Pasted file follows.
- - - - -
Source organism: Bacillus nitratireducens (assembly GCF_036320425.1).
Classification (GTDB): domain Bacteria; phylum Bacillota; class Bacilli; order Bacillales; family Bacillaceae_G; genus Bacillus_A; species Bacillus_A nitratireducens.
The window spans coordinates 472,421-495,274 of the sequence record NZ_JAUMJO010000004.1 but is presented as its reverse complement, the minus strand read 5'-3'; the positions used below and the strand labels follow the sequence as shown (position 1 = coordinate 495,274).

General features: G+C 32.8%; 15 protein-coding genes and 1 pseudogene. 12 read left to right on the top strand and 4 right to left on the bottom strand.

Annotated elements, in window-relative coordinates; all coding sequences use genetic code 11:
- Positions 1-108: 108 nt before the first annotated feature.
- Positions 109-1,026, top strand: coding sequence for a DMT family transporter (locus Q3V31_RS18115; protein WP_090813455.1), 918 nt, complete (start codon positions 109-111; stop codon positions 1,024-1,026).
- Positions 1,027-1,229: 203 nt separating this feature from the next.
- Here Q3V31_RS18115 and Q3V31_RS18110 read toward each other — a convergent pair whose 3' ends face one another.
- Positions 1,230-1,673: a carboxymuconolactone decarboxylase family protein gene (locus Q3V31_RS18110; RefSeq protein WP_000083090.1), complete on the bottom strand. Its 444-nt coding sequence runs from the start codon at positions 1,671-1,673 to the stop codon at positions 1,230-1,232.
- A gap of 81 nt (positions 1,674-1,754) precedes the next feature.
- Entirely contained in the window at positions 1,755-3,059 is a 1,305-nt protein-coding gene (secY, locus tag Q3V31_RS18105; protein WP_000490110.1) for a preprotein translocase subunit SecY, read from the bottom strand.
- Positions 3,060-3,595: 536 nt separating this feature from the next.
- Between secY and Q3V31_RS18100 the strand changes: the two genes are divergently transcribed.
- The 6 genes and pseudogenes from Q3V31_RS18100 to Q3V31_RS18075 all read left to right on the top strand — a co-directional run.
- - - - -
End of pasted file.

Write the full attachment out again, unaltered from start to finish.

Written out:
Source organism: Bacillus nitratireducens (assembly GCF_036320425.1).
Classification (GTDB): domain Bacteria; phylum Bacillota; class Bacilli; order Bacillales; family Bacillaceae_G; genus Bacillus_A; species Bacillus_A nitratireducens.
The window spans coordinates 472,421-495,274 of the sequence record NZ_JAUMJO010000004.1 but is presented as its reverse complement, the minus strand read 5'-3'; the positions used below and the strand labels follow the sequence as shown (position 1 = coordinate 495,274).

General features: G+C 32.8%; 15 protein-coding genes and 1 pseudogene. 12 read left to right on the top strand and 4 right to left on the bottom strand.

Annotated elements, in window-relative coordinates; all coding sequences use genetic code 11:
- Positions 1-108: 108 nt before the first annotated feature.
- Positions 109-1,026, top strand: coding sequence for a DMT family transporter (locus Q3V31_RS18115; protein WP_090813455.1), 918 nt, complete (start codon positions 109-111; stop codon positions 1,024-1,026).
- Positions 1,027-1,229: 203 nt separating this feature from the next.
- Here Q3V31_RS18115 and Q3V31_RS18110 read toward each other — a convergent pair whose 3' ends face one another.
- Positions 1,230-1,673: a carboxymuconolactone decarboxylase family protein gene (locus Q3V31_RS18110; RefSeq protein WP_000083090.1), complete on the bottom strand. Its 444-nt coding sequence runs from the start codon at positions 1,671-1,673 to the stop codon at positions 1,230-1,232.
- A gap of 81 nt (positions 1,674-1,754) precedes the next feature.
- Entirely contained in the window at positions 1,755-3,059 is a 1,305-nt protein-coding gene (secY, locus tag Q3V31_RS18105; protein WP_000490110.1) for a preprotein translocase subunit SecY, read from the bottom strand.
- Positions 3,060-3,595: 536 nt separating this feature from the next.
- Between secY and Q3V31_RS18100 the strand changes: the two genes are divergently transcribed.
- The 6 genes and pseudogenes from Q3V31_RS18100 to Q3V31_RS18075 all read left to right on the top strand — a co-directional run.